A family received an unexpected gift this holiday season, thanks to the tenacity and meticulous research of two members of the Madden-Wennick American Legion Post 518, Rockhill.
Brian and Brenda Yohn, both members of the Legion, were able to present the flag of the late Dr. Vader M. “Jim” Loomis, who had resided in Waynesboro before his death.
The flag was given to the Legion after a family in Burnt Cabins found it while cleaning out their attic in early November.
“I was told when they bought the house, they were cleaning it out, and they came across the flag, and they didn’t know what to do with it,” said Brian. “So, they brought it to the Legion. They knew the flag was for a fallen veteran, but nobody knew who it was.”
After they discovered the name tag on the flag for Vader Loomis, a quick Google search produced his obituary, and they were able to determine he passed away in 2010 and he was living in Waynesboro at the time of his death.
How the flag ended up in an attic in Burnt Cabins is anyone’s guess.
“We don’t know,” said Brian. “We’re hoping if we tell this story, someone may have a clue as to how it got there.”
The next goal for the Yohns was to return the flag to a family member of Dr. Loomis, which led them on an extensive search.
“We were searching every name (from the obituary) on Facebook, sending messages to anyone we could, but we weren’t getting any responses,” he said. “In the meantime, we did so much research about him, we felt like we knew his family.”
They learned that Dr. Loomis served in the U.S. Army during World War II, with the Veterinarian Station Hospital, serving in the European Theater. He also served in the U.S. Army Reserves.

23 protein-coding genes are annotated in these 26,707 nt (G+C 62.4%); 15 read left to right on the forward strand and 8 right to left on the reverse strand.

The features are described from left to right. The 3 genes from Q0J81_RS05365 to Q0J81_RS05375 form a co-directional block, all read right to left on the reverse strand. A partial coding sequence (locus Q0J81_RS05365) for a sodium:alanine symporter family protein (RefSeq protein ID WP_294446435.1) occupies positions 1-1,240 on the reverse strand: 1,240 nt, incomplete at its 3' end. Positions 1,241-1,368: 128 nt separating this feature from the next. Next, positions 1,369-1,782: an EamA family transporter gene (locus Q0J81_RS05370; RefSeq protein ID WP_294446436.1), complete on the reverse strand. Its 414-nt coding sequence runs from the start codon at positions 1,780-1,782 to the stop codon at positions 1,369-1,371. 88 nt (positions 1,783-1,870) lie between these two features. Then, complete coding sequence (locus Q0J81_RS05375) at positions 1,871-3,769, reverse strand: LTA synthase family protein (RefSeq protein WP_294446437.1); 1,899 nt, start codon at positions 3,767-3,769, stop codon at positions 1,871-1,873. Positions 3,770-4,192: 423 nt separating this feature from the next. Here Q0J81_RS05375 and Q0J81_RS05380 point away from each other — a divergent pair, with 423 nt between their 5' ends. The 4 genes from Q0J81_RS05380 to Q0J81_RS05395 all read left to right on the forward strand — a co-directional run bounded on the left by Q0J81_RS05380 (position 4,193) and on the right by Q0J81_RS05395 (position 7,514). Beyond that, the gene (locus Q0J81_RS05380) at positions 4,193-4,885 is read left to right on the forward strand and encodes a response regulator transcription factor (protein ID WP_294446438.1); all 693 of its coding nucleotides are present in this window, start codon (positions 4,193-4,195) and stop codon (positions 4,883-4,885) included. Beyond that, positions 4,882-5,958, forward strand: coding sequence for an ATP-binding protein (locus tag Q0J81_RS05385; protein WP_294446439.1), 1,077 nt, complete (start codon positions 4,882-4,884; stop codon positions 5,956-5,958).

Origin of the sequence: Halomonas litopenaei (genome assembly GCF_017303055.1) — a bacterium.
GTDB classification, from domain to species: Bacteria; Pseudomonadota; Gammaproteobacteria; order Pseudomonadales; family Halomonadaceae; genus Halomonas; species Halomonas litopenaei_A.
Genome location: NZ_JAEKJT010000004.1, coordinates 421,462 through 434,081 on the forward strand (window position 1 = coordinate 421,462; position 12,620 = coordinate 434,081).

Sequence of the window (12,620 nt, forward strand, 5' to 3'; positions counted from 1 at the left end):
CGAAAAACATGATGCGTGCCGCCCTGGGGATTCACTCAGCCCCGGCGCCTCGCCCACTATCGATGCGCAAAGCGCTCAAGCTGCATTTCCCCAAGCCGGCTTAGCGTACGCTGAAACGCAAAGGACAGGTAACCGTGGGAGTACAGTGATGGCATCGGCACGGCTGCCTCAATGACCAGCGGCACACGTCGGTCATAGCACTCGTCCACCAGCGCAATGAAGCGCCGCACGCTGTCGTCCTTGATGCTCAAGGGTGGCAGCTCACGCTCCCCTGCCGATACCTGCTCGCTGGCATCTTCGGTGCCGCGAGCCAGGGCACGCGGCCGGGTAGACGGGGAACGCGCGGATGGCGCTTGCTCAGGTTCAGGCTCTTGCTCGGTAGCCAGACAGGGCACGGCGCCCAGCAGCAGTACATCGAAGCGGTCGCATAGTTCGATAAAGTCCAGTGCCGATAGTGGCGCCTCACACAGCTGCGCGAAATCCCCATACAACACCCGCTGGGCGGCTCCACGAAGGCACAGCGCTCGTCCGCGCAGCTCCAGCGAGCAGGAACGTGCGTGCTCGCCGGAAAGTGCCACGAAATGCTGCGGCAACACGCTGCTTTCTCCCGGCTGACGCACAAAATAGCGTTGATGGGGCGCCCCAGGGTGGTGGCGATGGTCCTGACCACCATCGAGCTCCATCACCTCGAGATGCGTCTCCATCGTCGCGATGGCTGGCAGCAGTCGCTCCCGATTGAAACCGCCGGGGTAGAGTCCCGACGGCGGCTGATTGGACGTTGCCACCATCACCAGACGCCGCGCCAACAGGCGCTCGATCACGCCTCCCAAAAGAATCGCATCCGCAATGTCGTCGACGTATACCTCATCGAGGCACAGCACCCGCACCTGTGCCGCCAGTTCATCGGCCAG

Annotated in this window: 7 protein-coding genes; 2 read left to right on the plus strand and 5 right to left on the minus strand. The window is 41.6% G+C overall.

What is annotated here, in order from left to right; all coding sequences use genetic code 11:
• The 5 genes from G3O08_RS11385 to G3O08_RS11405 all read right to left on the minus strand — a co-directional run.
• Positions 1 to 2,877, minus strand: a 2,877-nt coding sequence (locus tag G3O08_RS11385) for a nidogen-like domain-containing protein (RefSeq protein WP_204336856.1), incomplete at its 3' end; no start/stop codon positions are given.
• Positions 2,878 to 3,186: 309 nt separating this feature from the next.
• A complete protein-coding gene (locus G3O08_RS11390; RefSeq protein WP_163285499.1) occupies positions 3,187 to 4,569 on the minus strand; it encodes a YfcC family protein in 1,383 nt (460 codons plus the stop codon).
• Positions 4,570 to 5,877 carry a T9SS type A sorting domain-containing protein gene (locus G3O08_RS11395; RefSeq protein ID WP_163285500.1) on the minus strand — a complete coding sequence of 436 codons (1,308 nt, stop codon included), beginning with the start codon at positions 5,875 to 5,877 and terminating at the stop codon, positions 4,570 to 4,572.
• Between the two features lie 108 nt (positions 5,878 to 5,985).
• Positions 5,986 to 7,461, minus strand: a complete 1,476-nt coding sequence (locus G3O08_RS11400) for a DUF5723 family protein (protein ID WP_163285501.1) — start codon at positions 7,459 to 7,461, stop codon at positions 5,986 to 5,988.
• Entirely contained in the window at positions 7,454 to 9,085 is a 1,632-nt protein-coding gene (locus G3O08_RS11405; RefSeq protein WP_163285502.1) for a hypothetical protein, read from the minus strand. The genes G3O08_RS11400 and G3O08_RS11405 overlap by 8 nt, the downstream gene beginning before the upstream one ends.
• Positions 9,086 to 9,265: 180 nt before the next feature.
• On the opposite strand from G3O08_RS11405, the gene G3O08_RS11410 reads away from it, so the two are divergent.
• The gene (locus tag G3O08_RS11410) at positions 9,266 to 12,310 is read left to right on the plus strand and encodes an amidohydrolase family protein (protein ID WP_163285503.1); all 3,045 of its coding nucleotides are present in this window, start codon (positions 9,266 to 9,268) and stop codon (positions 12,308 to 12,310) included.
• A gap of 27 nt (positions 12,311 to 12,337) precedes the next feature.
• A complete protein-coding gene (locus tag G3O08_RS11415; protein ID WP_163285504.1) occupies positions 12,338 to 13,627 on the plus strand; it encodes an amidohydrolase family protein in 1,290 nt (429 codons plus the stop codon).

Dr. Loomis started his career as with the government after serving in the military as an inspector for the U.S. Department of Agriculture (USDA) for small and large animals for disease to make sure it was safe for human consumption. Then prior to retiring in 1977, he worked for the Food and Drug Administration (FDA), where he was an inspector of all imported and national drugs to make sure they were safe for the public.
They learned through this process that his second wife, Emma Doboy-Loomis, had ties to Pennsylvania and had passed away in January of this year. After living in Potomac, Maryland, for many years, they retired to Waynesboro.
He was previously married to Kannie (Ray) Loomis, who passed away in 1968. He remarried in 1970.
While living in Waynesboro, he volunteered as a van driver for veterans for the Franklin County Area Agency on Aging.
That’s where the Yohns decided to make one last call.
“We were on our last leg when we called the Area Agency on Aging,” said Brian. “We learned he bought a van at the age of 85 to take veterans to doctor appointments. My wife and I weren’t going to quit until we put the flag in the hands of the family.”
Officials from the Franklin County Area Agency on Aging were able to put the Yohns in contact with a daughter of Dr. Loomis, who now resides in Florida.
That got the ball rolling to return the flag to the family. None of them even knew the flag existed.
“We also sent a picture, along with a letter of how we got the flag,” said Brian. “Now, they’ll be able to pass it down forever. It will be able to stay in the family, and now the flag, and Dr. Loomis, have the respect they deserve.”
Brian did say even though the flag is back in the family, they are no closer to knowing how the flag got to an attic in Burnt Cabins, as Dr. Loomis had no ties to Huntingdon County.
“The best we can guess is that when his wife passed away, the daughter thought they had an estate sale, and somebody bought a box that had the flag in it,” said Brian.